TOKYO – Last summer, Halmat Rozi, a Uyghur Muslim living in Japan, received a video call from his brother in China’s western Xinjiang region. His brother said he wanted Mr. Rozi to meet someone: a Chinese security guard.
The main Chinese leader, Xi Jinping, had been invited to Japan and the officer had questions. Were Mr. Rozi and his fellow Uyghur activists planning protests? Who were the leaders of the group? What work were they doing? If Mr. Rozi cooperated, his family in China would be well taken care of, the officer assured him during a second video call.
The officer’s intention was clear – to discourage Mr. Rozi from doing anything that could damage China’s reputation in Japan. The warning had the opposite effect. Mr Rozi had invited the Japanese public broadcaster, NHK, to surreptitiously record the second call, which was then broadcast to millions of viewers.
The images provided a rare look at Beijing’s efforts to cultivate and intimidate Chinese ethnic minorities abroad, and they contributed to a growing awareness in Japan of China’s repression of Uyghurs in Xinjiang.
This, in turn, has increased pressure on the Japanese government to take strong action after years of tiptoeing around China, a dance that has left it out of step with its Western allies. on the issue of Xinjiang.
So far, Japan has elicited little more than expressions of “grave concern” over the plight of the Uyghurs, hundreds of thousands of whom have been placed in re-education camps in recent years in what critics call effort to erase their ethnic identity. . Japan is the only member of the Group of 7 Industrial Powers not to participate in the coordinated sanctions imposed on Chinese officials last month over the situation in Xinjiang, which the US government has declared genocide.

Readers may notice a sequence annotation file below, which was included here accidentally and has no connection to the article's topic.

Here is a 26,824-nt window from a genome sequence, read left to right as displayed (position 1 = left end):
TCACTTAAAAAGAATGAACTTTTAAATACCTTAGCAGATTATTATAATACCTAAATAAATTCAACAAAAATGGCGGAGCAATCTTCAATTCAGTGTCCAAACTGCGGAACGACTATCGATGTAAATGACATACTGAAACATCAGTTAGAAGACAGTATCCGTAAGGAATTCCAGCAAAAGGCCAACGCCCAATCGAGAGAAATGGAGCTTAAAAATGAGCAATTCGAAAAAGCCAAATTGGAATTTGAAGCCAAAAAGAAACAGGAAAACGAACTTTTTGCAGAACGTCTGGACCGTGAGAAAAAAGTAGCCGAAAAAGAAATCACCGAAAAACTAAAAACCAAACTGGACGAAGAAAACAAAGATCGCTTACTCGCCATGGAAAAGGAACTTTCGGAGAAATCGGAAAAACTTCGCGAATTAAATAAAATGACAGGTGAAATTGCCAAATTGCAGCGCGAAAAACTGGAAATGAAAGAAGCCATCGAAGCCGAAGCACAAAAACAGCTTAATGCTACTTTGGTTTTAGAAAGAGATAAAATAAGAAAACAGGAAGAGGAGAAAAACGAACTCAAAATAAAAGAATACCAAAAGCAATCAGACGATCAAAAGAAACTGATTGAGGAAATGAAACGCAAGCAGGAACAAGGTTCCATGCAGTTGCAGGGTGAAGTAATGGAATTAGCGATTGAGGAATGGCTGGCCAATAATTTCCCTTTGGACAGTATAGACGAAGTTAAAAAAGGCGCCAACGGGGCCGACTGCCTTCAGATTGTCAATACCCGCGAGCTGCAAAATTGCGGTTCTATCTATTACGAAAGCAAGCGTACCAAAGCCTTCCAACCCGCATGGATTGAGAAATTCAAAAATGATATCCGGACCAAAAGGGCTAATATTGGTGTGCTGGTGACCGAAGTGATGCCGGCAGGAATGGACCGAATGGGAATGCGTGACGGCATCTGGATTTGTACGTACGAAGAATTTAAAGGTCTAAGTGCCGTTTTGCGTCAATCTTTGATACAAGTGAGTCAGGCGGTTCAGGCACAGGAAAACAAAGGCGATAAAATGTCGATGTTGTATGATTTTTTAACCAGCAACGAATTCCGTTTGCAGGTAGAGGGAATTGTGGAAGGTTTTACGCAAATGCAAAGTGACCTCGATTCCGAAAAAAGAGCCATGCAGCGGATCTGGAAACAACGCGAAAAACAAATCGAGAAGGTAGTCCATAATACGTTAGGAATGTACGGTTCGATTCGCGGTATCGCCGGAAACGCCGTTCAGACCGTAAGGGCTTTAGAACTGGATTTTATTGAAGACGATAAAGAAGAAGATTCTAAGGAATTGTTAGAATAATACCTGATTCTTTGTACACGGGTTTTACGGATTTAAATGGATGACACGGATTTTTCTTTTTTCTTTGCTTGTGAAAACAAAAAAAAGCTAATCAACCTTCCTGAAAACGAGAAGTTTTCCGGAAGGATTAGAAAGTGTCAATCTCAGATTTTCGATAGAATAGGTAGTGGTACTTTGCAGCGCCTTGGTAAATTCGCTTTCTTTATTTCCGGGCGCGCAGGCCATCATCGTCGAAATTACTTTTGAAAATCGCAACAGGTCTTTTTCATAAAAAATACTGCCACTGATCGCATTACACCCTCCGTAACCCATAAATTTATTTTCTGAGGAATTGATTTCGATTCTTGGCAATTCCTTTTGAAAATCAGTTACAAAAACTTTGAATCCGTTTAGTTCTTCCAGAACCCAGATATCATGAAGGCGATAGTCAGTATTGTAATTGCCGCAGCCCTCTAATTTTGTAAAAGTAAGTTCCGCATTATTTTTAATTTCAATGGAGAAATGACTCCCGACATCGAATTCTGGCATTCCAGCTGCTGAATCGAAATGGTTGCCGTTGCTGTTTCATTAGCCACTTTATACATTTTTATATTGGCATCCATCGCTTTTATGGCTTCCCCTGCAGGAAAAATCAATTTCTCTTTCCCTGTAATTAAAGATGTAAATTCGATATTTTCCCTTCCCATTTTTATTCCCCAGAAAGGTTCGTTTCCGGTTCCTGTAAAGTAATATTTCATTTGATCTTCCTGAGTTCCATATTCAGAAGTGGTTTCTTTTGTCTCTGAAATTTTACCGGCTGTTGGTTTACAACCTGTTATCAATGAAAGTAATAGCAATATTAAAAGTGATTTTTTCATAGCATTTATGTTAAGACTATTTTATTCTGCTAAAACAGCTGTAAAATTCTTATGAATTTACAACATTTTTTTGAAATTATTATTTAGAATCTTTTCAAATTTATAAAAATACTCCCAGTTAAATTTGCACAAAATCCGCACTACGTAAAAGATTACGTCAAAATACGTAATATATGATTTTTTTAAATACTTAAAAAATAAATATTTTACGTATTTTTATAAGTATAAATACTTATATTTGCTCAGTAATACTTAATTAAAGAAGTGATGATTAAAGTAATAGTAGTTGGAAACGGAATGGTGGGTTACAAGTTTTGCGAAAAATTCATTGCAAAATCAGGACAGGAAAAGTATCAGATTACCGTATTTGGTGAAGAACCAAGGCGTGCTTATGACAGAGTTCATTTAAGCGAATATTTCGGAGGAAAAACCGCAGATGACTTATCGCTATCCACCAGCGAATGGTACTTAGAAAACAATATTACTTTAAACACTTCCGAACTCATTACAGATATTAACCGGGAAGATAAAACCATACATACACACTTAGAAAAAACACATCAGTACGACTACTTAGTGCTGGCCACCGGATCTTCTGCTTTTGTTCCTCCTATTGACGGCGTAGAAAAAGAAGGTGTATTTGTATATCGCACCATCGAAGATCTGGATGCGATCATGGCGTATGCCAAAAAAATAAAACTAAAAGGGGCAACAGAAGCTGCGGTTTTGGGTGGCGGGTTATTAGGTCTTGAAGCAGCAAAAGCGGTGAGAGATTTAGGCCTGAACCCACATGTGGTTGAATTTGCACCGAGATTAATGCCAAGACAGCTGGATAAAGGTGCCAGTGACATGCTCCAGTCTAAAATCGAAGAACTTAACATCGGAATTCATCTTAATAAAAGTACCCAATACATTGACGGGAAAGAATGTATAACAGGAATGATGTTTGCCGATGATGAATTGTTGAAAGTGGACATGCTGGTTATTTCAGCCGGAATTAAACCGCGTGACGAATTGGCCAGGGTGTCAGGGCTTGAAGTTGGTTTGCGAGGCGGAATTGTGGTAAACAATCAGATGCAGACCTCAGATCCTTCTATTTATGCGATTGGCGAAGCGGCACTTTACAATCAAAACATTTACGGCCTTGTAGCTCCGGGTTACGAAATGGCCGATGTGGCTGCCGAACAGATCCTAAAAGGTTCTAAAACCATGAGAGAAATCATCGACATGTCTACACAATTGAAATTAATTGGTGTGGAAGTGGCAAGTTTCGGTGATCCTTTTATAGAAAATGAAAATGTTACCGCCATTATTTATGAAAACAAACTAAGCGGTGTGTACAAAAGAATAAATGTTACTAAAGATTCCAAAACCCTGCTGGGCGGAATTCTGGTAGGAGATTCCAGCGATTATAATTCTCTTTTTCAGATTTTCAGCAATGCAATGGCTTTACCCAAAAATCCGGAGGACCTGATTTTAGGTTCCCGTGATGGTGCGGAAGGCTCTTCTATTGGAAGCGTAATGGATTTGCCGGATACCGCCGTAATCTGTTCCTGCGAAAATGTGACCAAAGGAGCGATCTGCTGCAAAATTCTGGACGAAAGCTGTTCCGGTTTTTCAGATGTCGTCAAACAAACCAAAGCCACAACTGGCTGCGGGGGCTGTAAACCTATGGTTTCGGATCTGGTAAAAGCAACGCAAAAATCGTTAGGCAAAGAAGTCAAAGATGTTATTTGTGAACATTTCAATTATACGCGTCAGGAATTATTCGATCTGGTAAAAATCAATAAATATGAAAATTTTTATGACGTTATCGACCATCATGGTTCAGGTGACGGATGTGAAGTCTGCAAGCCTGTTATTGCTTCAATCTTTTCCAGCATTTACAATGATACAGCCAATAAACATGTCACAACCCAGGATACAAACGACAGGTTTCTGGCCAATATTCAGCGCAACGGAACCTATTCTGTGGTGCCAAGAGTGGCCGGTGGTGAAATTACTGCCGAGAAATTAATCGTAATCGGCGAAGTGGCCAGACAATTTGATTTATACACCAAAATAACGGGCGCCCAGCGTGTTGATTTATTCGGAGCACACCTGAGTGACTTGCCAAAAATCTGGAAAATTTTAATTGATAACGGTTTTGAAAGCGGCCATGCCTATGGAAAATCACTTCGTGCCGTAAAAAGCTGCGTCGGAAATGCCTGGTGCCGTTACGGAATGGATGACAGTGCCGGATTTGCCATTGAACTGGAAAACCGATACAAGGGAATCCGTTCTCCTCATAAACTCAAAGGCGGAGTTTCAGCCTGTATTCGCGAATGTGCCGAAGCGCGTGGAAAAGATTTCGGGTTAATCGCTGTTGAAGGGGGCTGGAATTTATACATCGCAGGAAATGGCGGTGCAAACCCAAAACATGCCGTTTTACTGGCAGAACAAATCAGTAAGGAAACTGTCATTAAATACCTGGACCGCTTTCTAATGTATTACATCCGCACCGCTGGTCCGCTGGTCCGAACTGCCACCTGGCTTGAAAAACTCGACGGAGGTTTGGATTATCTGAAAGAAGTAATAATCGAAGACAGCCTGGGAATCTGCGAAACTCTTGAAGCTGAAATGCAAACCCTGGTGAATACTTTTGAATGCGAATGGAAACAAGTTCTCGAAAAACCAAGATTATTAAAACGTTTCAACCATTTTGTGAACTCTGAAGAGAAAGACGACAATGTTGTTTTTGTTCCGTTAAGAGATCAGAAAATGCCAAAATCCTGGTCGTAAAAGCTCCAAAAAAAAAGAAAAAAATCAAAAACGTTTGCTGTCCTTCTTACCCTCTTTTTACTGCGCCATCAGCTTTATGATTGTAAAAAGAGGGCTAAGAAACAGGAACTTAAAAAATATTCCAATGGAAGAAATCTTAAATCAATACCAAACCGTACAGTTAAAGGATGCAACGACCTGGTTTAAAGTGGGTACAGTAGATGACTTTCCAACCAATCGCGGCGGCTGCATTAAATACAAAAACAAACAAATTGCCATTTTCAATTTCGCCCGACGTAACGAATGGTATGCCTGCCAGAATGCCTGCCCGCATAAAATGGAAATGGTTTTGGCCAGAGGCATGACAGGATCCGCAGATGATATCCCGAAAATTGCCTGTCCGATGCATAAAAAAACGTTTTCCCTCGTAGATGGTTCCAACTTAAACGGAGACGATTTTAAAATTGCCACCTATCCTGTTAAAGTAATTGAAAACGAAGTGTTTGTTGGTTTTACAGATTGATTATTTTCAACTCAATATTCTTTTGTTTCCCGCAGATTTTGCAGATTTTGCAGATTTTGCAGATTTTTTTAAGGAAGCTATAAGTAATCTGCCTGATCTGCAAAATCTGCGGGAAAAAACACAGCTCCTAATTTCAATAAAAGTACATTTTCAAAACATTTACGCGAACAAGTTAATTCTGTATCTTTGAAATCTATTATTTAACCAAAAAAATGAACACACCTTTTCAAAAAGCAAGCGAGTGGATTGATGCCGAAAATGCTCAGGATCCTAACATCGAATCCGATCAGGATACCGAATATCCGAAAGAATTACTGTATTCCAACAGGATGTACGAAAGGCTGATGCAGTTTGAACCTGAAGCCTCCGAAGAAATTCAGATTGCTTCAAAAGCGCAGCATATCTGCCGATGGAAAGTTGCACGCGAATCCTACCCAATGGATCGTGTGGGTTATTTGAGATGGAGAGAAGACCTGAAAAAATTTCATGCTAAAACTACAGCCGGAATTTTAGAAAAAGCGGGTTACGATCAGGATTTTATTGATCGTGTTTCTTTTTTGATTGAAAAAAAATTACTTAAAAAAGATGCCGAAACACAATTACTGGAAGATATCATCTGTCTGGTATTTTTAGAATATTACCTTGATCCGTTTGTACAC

The ruling Communist Party in China has rejected accusations of genocide in Xinjiang and is unlikely to give in to any pressure on its policies, which it says are necessary to combat “terrorism and extremism.” But if Japan fully joined in efforts to force China to end its human rights abuses there, it would add a crucial Asian voice to what otherwise has been a Western campaign.
After years of ambivalence towards China, “public opinion has clearly changed” and “suddenly became extremely harsh,” said Ichiro Korogi, an expert on China at Kanda University of International Studies near Tokyo.
In some ways, the Japanese government’s tone on China has already hardened. When two US cabinet officials visited Tokyo last month, their Japanese counterparts signed a joint statement criticizing China for its “coercive and destabilizing behavior” in the Asia-Pacific region and its violations of “order. international”.
But Japanese executives and businesses have powerful reasons to hold back their fire on China, a critical market for Japanese exports and investment. Any perceived criticism can quickly backfire, as Swedish fashion retailer H&M learned last month. when he became the target of a nationalist boycott in China for expressing concern over accusations of forced labor in the Xinjiang cotton industry.
On the other hand, Japanese retail company Muji, which has more than 200 stores in mainland China, recently said it would continue to use cotton from Xinjiang despite the accusations.
Yet despite the economic and geopolitical risks, a growing group of lawmakers are calling on Japan to stand up for the rights of Uyghurs. MPs are working on legislation that would give the government the power to impose sanctions for human rights violations. And a wide range of Japanese politicians were pushing Prime Minister Yoshihide Suga to cancel Xi’s state visit to Japan before it was delayed for the second time by the coronavirus pandemic.